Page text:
Bucs Central

Morris Following Suite, As He Echos GM’s Sentiments About Rookies

Chris Fedor over at SportsRadioInterviews.com transcribed the radio appearance from Tampa Bay Buccaneers head coach Raheem Morris with Steve Duemig of 620 WDAE The Sports Animal. The most interesting theme being floated around the Tampa area of late, has been the number of potential starters the Buccaneers seem to think that they have found from the 2010 draft class.

On how many starters he thinks he has from the 2010 draft class:

“I made the bold prediction earlier that we can get four potential starters out of this draft, but we potentially got more.  We got nine picks and we’re excited about all nine guys.  Then we went out and did some free agent work and we’re able to get excited about those guys.  Realistically those top three, four picks, five picks, six pixks, they can all be out there playing substantial roles.  If you’re a third down rusher, or a nickel corner, or a punter, you’re a starter.  You can say what you want to say.  Whether you come out of the tunnel or not and get to run through the cheerleaders, that’s one thing, but when you get those roles defined and what you do, those guy are starters in your eyes and that’s all you care about.  When we say starter, we’re talking about having a substantial role on this football team.  I’m not gonna limit a guy coming in here like a (Cody) Grimm that he’s not gonna be a starter for us.  If he’s a four-phase player on special teams and he’s our third or fourth safety on game day, he’s a starter as well.  These roles are important to us and I know they’re important to our community.”

It would seem, that the company line is being towed by both Morris and general manager Mark Dominik, as both men seem to think the team potentially has 4-6 starters if you include punter Brent Bowden whom the team selected in the sixth round.

But two of the more alarming statements from the interview are the two below as the first statement by Morris will be viewed entirely as a negative by many, but in reality it might be one of the smartest things I have read about Morris since he has taken over as head coach.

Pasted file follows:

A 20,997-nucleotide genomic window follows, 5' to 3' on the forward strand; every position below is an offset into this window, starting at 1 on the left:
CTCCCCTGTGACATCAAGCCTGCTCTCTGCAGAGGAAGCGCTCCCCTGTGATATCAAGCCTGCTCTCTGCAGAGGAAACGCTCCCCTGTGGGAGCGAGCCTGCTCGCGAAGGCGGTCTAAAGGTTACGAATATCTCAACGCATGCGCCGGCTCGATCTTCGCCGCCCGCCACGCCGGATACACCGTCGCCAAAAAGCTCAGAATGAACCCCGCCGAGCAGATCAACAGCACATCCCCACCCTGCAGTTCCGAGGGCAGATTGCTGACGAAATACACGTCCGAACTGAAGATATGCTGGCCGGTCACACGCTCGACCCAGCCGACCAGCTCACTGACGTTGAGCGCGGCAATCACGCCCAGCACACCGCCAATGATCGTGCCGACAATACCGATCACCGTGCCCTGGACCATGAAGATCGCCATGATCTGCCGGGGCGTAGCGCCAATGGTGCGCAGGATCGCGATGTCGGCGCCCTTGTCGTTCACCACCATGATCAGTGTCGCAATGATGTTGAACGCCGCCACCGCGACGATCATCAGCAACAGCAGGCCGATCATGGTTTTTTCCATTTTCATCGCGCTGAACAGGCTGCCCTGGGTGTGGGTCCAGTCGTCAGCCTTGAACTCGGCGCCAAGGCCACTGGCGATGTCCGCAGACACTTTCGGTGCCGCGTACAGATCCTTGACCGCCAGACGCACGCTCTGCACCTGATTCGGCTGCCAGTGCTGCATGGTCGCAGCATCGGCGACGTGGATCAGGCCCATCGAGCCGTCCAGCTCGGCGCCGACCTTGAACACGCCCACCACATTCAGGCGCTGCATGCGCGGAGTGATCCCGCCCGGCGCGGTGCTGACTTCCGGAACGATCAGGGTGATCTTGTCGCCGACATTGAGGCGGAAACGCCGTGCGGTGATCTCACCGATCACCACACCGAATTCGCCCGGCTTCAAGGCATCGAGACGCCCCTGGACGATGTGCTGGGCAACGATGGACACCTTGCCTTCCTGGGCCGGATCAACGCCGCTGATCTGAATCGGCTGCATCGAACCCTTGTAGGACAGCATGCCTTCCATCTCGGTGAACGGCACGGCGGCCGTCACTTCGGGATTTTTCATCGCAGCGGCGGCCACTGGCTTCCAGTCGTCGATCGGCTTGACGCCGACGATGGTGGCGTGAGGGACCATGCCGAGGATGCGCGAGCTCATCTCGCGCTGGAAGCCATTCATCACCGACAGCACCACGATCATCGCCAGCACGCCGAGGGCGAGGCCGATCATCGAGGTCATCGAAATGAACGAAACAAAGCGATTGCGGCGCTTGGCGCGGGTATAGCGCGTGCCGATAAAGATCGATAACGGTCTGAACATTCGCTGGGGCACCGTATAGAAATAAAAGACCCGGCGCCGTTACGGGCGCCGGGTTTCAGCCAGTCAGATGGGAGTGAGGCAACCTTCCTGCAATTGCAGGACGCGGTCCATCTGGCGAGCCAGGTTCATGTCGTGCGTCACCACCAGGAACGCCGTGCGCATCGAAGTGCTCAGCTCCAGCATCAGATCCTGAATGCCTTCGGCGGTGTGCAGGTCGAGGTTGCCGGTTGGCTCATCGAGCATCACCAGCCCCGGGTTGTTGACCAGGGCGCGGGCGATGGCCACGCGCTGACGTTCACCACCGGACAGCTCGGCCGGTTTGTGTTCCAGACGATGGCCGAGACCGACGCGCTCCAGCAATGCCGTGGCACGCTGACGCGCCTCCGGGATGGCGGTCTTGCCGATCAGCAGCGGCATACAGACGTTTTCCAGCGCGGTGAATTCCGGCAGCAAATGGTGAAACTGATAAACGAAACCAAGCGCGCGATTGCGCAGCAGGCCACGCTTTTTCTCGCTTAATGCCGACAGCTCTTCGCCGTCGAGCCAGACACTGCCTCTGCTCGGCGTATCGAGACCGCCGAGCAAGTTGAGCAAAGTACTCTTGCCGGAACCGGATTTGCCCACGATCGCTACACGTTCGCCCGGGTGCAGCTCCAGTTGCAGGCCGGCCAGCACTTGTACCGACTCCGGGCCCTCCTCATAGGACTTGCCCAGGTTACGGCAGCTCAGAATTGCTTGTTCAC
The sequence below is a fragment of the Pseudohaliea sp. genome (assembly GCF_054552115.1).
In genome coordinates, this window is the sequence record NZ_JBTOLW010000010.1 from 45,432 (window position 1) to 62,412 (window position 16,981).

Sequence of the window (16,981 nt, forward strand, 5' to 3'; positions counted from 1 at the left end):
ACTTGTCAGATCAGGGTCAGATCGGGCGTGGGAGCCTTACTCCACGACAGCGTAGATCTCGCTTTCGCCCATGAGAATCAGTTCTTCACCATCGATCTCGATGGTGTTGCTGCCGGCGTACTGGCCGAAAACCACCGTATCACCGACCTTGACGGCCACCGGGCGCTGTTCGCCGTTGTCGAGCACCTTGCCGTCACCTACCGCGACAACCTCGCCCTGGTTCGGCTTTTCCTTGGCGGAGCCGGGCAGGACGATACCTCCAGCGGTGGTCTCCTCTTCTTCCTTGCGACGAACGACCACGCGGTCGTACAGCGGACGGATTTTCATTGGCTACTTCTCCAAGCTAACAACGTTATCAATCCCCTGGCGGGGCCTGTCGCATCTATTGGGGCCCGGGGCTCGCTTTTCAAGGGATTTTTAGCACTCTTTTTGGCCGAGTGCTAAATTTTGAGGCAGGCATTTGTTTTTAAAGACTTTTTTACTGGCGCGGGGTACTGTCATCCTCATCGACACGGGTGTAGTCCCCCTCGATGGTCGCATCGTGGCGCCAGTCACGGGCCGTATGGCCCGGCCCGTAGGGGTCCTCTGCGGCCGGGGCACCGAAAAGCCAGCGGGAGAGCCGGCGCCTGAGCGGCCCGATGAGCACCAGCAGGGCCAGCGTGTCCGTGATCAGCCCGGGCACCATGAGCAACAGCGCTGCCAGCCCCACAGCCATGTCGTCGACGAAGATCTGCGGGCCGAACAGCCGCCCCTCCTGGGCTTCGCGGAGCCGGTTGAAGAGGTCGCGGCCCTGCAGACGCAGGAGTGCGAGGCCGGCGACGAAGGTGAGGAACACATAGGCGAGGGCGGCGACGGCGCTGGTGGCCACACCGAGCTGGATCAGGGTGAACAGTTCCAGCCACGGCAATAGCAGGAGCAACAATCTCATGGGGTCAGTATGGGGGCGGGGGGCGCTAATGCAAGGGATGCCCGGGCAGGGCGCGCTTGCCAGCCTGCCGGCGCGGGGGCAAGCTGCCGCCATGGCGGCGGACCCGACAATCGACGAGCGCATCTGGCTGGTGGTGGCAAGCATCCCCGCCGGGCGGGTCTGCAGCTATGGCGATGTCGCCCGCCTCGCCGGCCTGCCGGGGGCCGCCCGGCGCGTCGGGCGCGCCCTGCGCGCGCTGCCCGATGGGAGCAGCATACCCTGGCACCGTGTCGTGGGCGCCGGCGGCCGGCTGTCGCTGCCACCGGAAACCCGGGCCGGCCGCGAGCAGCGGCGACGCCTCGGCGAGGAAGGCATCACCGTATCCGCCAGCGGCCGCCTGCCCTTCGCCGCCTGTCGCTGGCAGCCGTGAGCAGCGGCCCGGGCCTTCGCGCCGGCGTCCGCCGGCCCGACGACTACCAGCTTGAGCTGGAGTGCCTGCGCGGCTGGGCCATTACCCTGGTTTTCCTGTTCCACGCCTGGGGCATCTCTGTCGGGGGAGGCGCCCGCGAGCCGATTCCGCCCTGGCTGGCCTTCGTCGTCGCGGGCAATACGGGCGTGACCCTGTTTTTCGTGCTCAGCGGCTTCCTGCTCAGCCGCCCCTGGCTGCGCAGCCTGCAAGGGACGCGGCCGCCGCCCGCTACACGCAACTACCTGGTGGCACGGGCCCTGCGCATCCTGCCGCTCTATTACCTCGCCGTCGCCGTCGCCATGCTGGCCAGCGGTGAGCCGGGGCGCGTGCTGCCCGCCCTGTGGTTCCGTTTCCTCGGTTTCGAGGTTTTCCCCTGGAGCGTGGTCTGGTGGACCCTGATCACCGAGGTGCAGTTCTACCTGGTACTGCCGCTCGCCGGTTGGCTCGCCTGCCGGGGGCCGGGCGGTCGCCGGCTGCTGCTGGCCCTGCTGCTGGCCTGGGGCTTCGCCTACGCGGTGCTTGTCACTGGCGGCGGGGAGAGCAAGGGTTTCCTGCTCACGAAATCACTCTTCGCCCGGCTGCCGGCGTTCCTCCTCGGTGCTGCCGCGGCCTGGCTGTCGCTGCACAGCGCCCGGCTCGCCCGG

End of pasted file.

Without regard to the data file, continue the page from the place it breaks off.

On how much say he has in the decision making process:

“I’m a controversial guy.  I try to bring controversy amongst coaches and the scouts.  I want disagreement.  I’ve said this a million times.  I’m not the smartest guy in the world and I don’t want to be.  If I was making every decision by myself, we would be in trouble.  I want to have people around me who have ideas, who have opinions, and can state them.  At the end of the day, myself and Mark Domenik, we’re going to make the final call.  I want to at least hear your opinion, I want to at least go through the thought process, I want to at least know what you’re thinking, I want it to be heated, whether we got that player or we didn’t and we’ll find out in four years whether you were right or we were right.  So that’s how we work it.”

The above is borderline brilliant, as it shows Morris wants his coaching staff to feel apart of the process and have a stake in what is being done from a personnel standpoint as well as whats being done on the football field.

On what he learned from last year’s season:

“One of the things you learn is that you gotta do it your way.  You gotta go out there, you gotta learn from every mistake, you gotta do things, and you can’t look back.  You figure it out.  Everything you do, every decision you make isn’t going to be the right one.  But at the end of the day, you’ve got to feel good and you gotta feel confident with how you did it.  That’s how we got better throughout the season.  I wanted to start out with the two strong coordinators that had coached in this league before and had success in this league before and that didn’t work.  You gotta make decisions and you gotta make the change.  It’s hard to make those changes.  It’s easy to wait year to year and month to month and just try to figure out what you should do again, but you know what?  I decided to do those things.  Same thing with players.  You gotta figure out that you’re gonna make this team young and build for the future.  You gotta be strong willed to go through the young players and we did.  Now we got younger players and I’m sitting here like I’m in a college town with a bunch of 20-year olds running around the field and a chance to grow together and be successful.  If the thing works out, man we’ll all be here for 12-15 years partying some Super Bowl Championships and everything that we want to do here in Tampa.  We’ll all feel good about it.  We have a nice core group of guys and now we’re just building to those guys and we’re ready to unite and conquer.”

Now the last quote is a stark contrast to what has been reported by local media outlets. It was floated around and bantered about that Morris was not on board with the Jeff Jagodzinski hiring, but after reading that, it would clearly seem he was totally on board with bringing Jagodzinski in as the team’s offensive coordinator and even admits it was a mistake.

So for those that are of the mind set, that the Glazer’s are the ones that forced the hires of Bill Bates and Jagodzinski. I guess we finally have the full disclousre and thinking of why they were intially hired. Now lets see if the truth somehow gets floated out as to what caused the firings.

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